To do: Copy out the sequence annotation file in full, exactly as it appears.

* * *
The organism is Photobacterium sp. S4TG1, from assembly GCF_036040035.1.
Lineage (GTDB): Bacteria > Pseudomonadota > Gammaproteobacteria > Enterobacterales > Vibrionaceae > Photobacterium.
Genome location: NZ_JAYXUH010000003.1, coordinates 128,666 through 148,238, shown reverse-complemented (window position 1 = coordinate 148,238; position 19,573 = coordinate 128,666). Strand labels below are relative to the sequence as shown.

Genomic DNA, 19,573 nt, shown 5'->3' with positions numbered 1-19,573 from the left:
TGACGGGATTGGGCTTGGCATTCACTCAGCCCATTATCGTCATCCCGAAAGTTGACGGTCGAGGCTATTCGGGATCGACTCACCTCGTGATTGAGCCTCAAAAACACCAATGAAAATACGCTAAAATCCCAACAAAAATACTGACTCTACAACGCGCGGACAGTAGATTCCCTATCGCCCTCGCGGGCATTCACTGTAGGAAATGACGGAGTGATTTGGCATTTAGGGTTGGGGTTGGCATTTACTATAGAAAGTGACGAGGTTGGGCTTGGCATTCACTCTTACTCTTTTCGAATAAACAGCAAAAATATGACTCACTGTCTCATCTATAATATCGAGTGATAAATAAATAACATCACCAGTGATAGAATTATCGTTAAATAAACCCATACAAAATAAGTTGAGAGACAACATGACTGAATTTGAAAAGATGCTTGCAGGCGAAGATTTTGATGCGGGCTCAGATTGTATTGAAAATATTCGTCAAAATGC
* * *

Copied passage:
The organism is Photobacterium sp. S4TG1, from assembly GCF_036040035.1.
Lineage (GTDB): Bacteria > Pseudomonadota > Gammaproteobacteria > Enterobacterales > Vibrionaceae > Photobacterium.
Genome location: NZ_JAYXUH010000003.1, coordinates 128,666 through 148,238, shown reverse-complemented (window position 1 = coordinate 148,238; position 19,573 = coordinate 128,666). Strand labels below are relative to the sequence as shown.

Genomic DNA, 19,573 nt, shown 5'->3' with positions numbered 1-19,573 from the left:
TGACGGGATTGGGCTTGGCATTCACTCAGCCCATTATCGTCATCCCGAAAGTTGACGGTCGAGGCTATTCGGGATCGACTCACCTCGTGATTGAGCCTCAAAAACACCAATGAAAATACGCTAAAATCCCAACAAAAATACTGACTCTACAACGCGCGGACAGTAGATTCCCTATCGCCCTCGCGGGCATTCACTGTAGGAAATGACGGAGTGATTTGGCATTTAGGGTTGGGGTTGGCATTTACTATAGAAAGTGACGAGGTTGGGCTTGGCATTCACTCTTACTCTTTTCGAATAAACAGCAAAAATATGACTCACTGTCTCATCTATAATATCGAGTGATAAATAAATAACATCACCAGTGATAGAATTATCGTTAAATAAACCCATACAAAATAAGTTGAGAGACAACATGACTGAATTTGAAAAGATGCTTGCAGGCGAAGATTTTGATGCGGGCTCAGATTGTATTGAAAATATTCGTCAAAATGC